Once you’re done setting up your shared volumes, restart netatalk using the init.d script.

sudo /etc/init.d/netatalk restart

Even so we have a fully configured AFP it will not show up in the Finder sidebar on OS X, it is however reachable via ‘Go -> Connect to Server’ in Finder). OS X use a service called Bonjour for automagic discovery, which displays the server on your sidebar. Linux can emulate this functionality with an open source implementation of Bonjour called Avahi.

Installing Avahi

Avahi is the daemon that will advertise all defined services across your network just like Bonjour does. We are going to install the avahi daemon and the mDNS library used for imitating the Bonjour service. When fully configured this will allow machines running OS X in your network to discover your Linux box automatically.

sudo apt-get install avahi-daemon
sudo apt-get install libnss-mdns

Our configuration starts with the /etc/nsswitch.conf file. Simply add “mdns” to the end of the line that starts with “hosts:” – when completed it should look something like this.

hosts: files mdns4_minimal [NOTFOUND=return] dns mdns4 mdns

Now we have to tell Avahi which services it should advertise across the network, in our case we just want to advertise AFP volumes. This is done by creating a XML file for each service in the /etc/avahi/services/ directory. Create the file /etc/avahi/services/afpd.service and insert the following XML code.


_afpovertcp._tcp 548

_device-info._tcp 0 model=Xserve

The only thing left to do is restart Avahi.

sudo /etc/init.d/avahi-daemon restart

Thats it, you have configured the Avahi daemon to advertise AFP sharing across your network which should cause any computer running OS X to automagically discover it. Within a few moments it should show up in your Finder’s sidebar. You should be able to connect using the username and password from your Linux box. Once connected you should see the Volumes we defined in the AppleVolumes.default file.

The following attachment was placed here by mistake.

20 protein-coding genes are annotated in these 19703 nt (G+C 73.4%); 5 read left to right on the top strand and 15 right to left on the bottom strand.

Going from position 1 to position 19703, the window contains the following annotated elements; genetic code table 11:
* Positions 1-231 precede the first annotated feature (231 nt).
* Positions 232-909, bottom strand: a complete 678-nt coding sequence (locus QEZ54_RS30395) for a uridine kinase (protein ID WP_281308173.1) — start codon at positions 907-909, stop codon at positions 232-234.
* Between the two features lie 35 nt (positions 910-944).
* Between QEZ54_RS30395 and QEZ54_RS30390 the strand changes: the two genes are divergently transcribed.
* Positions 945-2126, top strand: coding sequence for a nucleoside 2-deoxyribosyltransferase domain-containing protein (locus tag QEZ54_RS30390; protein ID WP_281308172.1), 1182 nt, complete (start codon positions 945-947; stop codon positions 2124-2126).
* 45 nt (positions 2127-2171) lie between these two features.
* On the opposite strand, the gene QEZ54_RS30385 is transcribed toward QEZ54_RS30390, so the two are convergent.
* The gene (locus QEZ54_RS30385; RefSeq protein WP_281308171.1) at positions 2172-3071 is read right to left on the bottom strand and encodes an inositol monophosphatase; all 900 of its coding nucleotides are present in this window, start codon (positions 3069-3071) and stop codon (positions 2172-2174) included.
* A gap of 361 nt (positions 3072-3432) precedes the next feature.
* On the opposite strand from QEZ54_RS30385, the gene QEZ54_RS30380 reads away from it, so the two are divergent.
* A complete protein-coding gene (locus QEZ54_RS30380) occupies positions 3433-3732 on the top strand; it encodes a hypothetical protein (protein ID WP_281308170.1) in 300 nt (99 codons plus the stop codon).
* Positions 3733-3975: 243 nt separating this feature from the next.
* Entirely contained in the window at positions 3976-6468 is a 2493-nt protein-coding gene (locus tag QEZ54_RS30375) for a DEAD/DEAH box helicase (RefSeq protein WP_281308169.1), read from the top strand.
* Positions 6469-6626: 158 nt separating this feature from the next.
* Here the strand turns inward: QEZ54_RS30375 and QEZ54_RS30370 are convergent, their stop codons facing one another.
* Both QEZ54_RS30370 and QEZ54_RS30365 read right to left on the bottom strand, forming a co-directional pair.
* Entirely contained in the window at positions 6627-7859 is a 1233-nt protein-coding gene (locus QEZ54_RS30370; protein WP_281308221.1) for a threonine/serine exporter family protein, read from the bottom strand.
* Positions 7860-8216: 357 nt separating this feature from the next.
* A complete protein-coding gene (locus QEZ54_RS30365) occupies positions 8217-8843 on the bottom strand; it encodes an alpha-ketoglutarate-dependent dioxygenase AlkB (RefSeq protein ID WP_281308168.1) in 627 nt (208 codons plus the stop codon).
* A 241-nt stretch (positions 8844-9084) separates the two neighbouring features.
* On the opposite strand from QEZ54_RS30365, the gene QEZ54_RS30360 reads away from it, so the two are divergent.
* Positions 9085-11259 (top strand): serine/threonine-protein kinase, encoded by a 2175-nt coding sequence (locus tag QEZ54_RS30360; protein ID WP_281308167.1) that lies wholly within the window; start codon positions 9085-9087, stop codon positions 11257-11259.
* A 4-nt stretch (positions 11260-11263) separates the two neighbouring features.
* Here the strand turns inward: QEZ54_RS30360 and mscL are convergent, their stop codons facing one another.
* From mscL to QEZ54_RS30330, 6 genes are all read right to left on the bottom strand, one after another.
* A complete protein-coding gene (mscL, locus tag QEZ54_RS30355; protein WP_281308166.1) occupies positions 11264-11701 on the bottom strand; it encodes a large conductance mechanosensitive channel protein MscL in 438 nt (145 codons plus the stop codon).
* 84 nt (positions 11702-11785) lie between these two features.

Configure Time Machine

Your Mac needs to be configured to allow Unsupported Network shares to be used for time machine. This option is only configurable (like many things) from the terminal.

defaults write TMShowUnsupportedNetworkVolumes 1

Now, just simply mount the TimeMachine volume, and choose it as the backup disk in the Time Machine system preferences. Time Machine will create a sparsebundle disk image inside the volume and mounts that too, since your drive is not formated using the Mac native format HFS+. Because Time Machine backups everything to the disk image all metadata, like creation dates and such, will be preserved.

When your first Time Machine backup is done you can remove all Volumes and the next time Time Machine starts it will automagically mount the disk image from your TimeMachine volume on your Linux box without mounting the whole TimeMachine volume.

Thats it

As you can see, its pretty simple to setup AFP under Linux and relieve yourself of all your samba woes. Obviously I could of used NFS instead of AFP, but from what I’ve been told, nothing beats AFP speed and reliability. As usual, if you have any problems, or questions feel free to comment below.

Network engineer currently servicing the enterprise data center market. I started working on networks in the ’90s and still feel like that was just a few years ago. Jack of all trades, master of none; I love to learn about everything. Feel free to ask me about photography, woodworking, nhra, watches, or even networking! — For feedback, please leave a comment on the article in question, and I’ll gladly moderate it several weeks later. For everything else including fan mail or death threats, contact me via twitter.
  • Michael


    I just encountered that my Mac with Snow Leopard can't connect to my debian box with netatalk 2.0.3 anymore. Any ideas?


    • I'd take a look in syslog and see what kind of errors you may be seeing…

  • I followed all the steps carefully, including compilation of netatalk from sources (and believe me, I hate compiling from source :)) and it is working on Snow Leopard!
    My linux box is debian 2.6.18-5-686.

  • Thomas Carlson

    I used your tutorial and it worked fine except that my Debian Linux server has to be accessed through Connect to Server in the top bar as the icon that appears in the finder's sidebar is non-functional. What would cause that?

    • I imagine something is not configured properly with Avahi.. I just verified that this is working fine on Debian 5.0 after upgrading myself…

      If you can't find any misconfiguration, check syslog, see what errors you see locally, and on your mac when connecting..